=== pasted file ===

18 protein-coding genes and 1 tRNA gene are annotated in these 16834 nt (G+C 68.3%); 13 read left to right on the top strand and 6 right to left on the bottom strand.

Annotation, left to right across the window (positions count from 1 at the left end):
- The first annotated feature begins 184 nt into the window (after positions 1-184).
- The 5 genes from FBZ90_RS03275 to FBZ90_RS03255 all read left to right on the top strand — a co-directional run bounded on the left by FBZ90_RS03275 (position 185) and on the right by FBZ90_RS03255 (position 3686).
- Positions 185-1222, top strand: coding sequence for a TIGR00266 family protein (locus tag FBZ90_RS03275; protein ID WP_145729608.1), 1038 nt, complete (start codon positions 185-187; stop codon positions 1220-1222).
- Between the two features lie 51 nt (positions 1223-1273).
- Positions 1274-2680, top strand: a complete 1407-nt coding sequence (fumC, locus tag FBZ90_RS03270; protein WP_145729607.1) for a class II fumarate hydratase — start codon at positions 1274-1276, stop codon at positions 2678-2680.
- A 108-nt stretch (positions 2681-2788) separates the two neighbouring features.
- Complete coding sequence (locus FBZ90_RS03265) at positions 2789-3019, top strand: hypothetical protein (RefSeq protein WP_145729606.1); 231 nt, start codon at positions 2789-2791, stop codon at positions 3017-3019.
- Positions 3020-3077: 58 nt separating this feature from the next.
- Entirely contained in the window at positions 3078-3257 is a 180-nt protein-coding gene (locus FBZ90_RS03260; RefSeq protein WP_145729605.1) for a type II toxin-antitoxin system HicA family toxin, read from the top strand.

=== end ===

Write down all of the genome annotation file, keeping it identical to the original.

18 protein-coding genes and 1 tRNA gene are annotated in these 16834 nt (G+C 68.3%); 13 read left to right on the top strand and 6 right to left on the bottom strand.

Annotation, left to right across the window (positions count from 1 at the left end):
- The first annotated feature begins 184 nt into the window (after positions 1-184).
- The 5 genes from FBZ90_RS03275 to FBZ90_RS03255 all read left to right on the top strand — a co-directional run bounded on the left by FBZ90_RS03275 (position 185) and on the right by FBZ90_RS03255 (position 3686).
- Positions 185-1222, top strand: coding sequence for a TIGR00266 family protein (locus tag FBZ90_RS03275; protein ID WP_145729608.1), 1038 nt, complete (start codon positions 185-187; stop codon positions 1220-1222).
- Between the two features lie 51 nt (positions 1223-1273).
- Positions 1274-2680, top strand: a complete 1407-nt coding sequence (fumC, locus tag FBZ90_RS03270; protein WP_145729607.1) for a class II fumarate hydratase — start codon at positions 1274-1276, stop codon at positions 2678-2680.
- A 108-nt stretch (positions 2681-2788) separates the two neighbouring features.
- Complete coding sequence (locus FBZ90_RS03265) at positions 2789-3019, top strand: hypothetical protein (RefSeq protein WP_145729606.1); 231 nt, start codon at positions 2789-2791, stop codon at positions 3017-3019.
- Positions 3020-3077: 58 nt separating this feature from the next.
- Entirely contained in the window at positions 3078-3257 is a 180-nt protein-coding gene (locus FBZ90_RS03260; RefSeq protein WP_145729605.1) for a type II toxin-antitoxin system HicA family toxin, read from the top strand.